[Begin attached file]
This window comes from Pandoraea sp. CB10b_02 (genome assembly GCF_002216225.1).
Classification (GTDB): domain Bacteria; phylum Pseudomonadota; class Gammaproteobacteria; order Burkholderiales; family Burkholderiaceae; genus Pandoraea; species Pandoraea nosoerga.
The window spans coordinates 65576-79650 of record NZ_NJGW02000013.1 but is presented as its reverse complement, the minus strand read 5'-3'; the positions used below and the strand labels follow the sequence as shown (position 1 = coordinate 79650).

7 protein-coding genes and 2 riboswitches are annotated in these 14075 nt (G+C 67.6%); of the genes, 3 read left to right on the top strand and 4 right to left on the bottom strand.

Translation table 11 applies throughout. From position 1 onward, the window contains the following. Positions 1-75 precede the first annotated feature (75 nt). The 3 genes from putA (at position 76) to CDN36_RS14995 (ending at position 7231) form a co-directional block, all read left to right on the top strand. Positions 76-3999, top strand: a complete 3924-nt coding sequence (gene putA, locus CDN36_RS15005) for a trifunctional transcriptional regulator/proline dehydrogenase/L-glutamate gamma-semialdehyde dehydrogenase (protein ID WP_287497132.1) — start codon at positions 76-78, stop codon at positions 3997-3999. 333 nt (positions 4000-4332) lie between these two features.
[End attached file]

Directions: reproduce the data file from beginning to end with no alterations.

This window comes from Pandoraea sp. CB10b_02 (genome assembly GCF_002216225.1).
Classification (GTDB): domain Bacteria; phylum Pseudomonadota; class Gammaproteobacteria; order Burkholderiales; family Burkholderiaceae; genus Pandoraea; species Pandoraea nosoerga.
The window spans coordinates 65576-79650 of record NZ_NJGW02000013.1 but is presented as its reverse complement, the minus strand read 5'-3'; the positions used below and the strand labels follow the sequence as shown (position 1 = coordinate 79650).

7 protein-coding genes and 2 riboswitches are annotated in these 14075 nt (G+C 67.6%); of the genes, 3 read left to right on the top strand and 4 right to left on the bottom strand.

Translation table 11 applies throughout. From position 1 onward, the window contains the following. Positions 1-75 precede the first annotated feature (75 nt). The 3 genes from putA (at position 76) to CDN36_RS14995 (ending at position 7231) form a co-directional block, all read left to right on the top strand. Positions 76-3999, top strand: a complete 3924-nt coding sequence (gene putA, locus CDN36_RS15005) for a trifunctional transcriptional regulator/proline dehydrogenase/L-glutamate gamma-semialdehyde dehydrogenase (protein ID WP_287497132.1) — start codon at positions 76-78, stop codon at positions 3997-3999. 333 nt (positions 4000-4332) lie between these two features.